The open intervention of the German and Italian fascist aggressors in Spain and the consequent aggravation of the situation throughout Europe, the policy of actual toleration of fascist aggression which the British government pursues with reference to Ethiopia and Spain as well as to China, the position of waiting adopted by the government of the United States, the helplessness of the League of Nations in the face of the fascist war incendiaries, the formation of an alliance between Japan, Germany and Italy and, finally, the absence, so far, of real fighting unity of action on the part of the international proletariat, against fascism and war, as a result of the rejection by the reactionary leaders of the Socialist International of the proposals of the Comintern—these are the basic facts in the present international situation which facilitate the fulfilment of the predatory plans of the Japanese fascist militarists and encourage them to undertake new aggressive operations in China.
The rise of anti-war and anti-fascist sentiment among the working masses of Japan, the growth of conflicts between labor and capital, between the landlords and tenant peasants, the increasing financial difficulties and the rising discontent of the moderate section of the bour-geoisie with the adventurous policy of the fascist militarists, who are leading the country to complete economic and military catastrophe—these are the facts of the situation in Japan itself which prompt the Japanese militarists to hasten their aggression on the mainland. The fascist militarists are seeking by their military adventure against the Chinese people to arouse a fever of chauvinism, to divert the attention of the masses from the internal situation in Japan and to establish martial law, so that they may ruthlessly crush the revolutionary movement and all oppositionist forces.
The Japanese militarists are pushing their offensive on China for the purpose of crushing the constantly growing anti-Japanese movement of the Chinese people. They have set themselves the task of destroying the central Nanking government, of smashing the forces of the united national anti-Japanese front and destroying its main participants, the Kuomintang and the Communist Party of China. They want to behead and disorganize the resistance of the Chinese people, in order to make China their colony.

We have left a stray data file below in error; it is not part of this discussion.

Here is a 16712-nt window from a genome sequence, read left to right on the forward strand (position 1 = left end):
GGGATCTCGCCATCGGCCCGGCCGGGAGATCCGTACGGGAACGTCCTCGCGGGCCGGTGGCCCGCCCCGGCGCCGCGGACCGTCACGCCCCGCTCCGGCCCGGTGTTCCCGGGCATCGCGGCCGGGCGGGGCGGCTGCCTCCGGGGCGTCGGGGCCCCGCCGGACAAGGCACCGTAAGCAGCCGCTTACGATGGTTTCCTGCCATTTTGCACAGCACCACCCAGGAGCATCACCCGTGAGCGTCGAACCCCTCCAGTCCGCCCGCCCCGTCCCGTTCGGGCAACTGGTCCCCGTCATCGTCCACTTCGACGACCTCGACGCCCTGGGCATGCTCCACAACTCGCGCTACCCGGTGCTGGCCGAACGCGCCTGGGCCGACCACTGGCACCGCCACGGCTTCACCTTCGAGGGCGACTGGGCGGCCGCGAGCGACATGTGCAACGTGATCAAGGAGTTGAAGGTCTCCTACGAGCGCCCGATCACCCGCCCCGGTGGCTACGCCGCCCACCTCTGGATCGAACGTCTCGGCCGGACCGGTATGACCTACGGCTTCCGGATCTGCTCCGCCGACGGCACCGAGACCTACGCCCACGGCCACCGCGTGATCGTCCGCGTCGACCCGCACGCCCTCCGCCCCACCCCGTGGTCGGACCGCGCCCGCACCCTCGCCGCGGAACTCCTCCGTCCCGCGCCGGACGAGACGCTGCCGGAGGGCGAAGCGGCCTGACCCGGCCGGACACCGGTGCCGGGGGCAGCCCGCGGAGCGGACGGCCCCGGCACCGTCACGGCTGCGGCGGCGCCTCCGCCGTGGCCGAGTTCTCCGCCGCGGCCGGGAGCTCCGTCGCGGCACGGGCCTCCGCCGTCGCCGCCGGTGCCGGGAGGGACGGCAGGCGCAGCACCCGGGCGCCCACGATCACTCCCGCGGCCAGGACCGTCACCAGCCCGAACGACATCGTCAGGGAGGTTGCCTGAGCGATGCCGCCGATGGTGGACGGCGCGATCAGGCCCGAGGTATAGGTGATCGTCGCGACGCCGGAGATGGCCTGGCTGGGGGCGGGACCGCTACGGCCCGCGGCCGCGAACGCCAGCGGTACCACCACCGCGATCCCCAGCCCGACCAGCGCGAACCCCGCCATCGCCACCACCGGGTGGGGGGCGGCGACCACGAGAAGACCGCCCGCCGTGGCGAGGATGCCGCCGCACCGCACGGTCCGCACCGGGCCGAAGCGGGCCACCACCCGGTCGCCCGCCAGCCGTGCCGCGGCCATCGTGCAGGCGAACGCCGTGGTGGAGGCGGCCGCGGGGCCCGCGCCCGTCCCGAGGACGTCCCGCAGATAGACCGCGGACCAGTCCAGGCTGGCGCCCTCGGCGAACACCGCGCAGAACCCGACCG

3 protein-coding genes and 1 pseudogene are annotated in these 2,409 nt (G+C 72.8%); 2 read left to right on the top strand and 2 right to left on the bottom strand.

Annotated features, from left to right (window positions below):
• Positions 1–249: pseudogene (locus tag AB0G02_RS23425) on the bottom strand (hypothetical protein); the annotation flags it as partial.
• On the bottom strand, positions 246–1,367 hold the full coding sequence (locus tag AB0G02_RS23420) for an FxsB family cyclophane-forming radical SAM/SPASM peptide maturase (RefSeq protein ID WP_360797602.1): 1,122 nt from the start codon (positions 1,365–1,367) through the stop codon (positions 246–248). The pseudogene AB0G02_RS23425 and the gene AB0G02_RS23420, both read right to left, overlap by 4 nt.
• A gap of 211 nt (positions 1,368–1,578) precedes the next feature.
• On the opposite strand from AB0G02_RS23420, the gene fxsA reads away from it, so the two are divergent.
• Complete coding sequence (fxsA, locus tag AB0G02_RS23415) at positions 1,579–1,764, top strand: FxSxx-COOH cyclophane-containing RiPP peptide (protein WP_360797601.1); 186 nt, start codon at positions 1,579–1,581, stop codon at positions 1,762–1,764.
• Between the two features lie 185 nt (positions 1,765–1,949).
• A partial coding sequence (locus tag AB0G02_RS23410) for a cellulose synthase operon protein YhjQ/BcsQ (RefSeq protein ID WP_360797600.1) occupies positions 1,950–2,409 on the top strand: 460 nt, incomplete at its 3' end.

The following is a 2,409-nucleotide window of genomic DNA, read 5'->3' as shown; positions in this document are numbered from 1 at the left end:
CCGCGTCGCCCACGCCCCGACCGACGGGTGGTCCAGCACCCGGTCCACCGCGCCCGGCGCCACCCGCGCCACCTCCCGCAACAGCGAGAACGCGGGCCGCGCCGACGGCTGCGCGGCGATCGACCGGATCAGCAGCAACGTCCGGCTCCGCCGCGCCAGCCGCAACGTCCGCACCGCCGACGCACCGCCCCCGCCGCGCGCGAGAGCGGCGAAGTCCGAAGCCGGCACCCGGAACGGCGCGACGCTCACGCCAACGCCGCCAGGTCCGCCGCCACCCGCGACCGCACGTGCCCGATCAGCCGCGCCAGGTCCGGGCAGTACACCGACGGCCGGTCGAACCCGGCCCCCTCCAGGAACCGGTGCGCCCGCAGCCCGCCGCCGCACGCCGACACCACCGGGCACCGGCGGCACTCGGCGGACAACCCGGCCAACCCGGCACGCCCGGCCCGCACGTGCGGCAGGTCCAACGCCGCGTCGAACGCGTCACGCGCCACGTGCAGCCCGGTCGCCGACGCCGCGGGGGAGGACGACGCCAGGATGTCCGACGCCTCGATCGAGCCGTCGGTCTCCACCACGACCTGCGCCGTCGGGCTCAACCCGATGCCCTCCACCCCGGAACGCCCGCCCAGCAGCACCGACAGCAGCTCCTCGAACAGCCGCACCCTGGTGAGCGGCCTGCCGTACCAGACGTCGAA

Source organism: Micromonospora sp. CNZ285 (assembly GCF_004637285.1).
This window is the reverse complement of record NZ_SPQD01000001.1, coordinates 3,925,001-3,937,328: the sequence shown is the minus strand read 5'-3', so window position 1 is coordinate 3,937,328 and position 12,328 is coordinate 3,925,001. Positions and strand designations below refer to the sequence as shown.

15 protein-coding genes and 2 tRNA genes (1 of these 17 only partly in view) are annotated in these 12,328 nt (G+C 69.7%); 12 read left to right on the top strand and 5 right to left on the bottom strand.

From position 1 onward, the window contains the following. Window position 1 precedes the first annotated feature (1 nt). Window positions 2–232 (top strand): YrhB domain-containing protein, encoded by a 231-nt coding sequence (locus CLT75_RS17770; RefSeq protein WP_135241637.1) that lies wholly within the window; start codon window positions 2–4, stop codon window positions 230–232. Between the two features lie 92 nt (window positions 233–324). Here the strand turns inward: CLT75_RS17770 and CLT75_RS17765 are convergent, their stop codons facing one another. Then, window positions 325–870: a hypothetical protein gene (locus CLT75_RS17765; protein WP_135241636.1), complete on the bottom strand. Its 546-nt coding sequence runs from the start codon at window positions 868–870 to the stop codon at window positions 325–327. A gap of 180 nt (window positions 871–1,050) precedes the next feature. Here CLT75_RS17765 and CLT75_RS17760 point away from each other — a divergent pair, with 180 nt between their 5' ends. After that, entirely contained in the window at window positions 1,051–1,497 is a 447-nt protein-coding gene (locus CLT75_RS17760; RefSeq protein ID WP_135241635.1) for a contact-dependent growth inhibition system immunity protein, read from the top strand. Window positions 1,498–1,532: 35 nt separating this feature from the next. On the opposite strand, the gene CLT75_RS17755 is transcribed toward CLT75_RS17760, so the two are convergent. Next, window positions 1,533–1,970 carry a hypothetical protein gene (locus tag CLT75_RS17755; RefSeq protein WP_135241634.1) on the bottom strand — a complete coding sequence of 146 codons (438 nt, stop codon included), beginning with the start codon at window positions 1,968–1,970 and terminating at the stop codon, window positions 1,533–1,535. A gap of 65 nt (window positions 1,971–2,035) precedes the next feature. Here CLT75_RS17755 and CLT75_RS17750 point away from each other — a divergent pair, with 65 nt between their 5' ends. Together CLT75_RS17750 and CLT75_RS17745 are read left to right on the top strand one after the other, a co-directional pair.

However, we may confidently say that the brazen aggressors have miscalculated! China today is no longer what it was at the time of the Manchurian events. The Chinese people are prepared to offer determined resistance to the Japanese militarists. This is shown by the recent declarations of the head of the Nanking government and Commander-in-Chief of the Chinese army, Chiang Kai-shek.
Referring to the events at Lukouchiao, Chiang Kai-shek said in his speech at Kuling on July 17 that "the further development of the Lukouchiao events is a question of the life or death of China," and on July 30 in connection with the seizure of Peiping and Tientsin by the Japanese in an interview with the correspondent of the Central News Agency he declared: "Our whole people, seeing that the country is going through a critical period, when our very existence is at stake, will fight to the end as one man."
A portion of the Chinese troops and air force have already begun national defensive military operations in Shanghai, Hangchow, Nanking, Nanchang, Hopei and Chahar against the Japanese aggressors. A striking proof of the indignation of the Chinese people and its readiness for decisive struggle with the aggressor is the fact that all the organized anti-Japanese political and military forces of the country began to unite with unheard of speed. Thus at the conference of national defense in Nanking to which, for the first time, along with all the prominent military leaders of the country, the leaders of the Red Army of China, Comrades Chu Teh, Mao Tse-tung and Chow En-lai were invited, considerable progress was made as regards cooperation between the Kuomintang, the Communist Party and other organizations. Actually the general mobilization of military forces, including the Chinese anti-Japanese People's Red Army, for common struggle against the common national enemy has already started in China.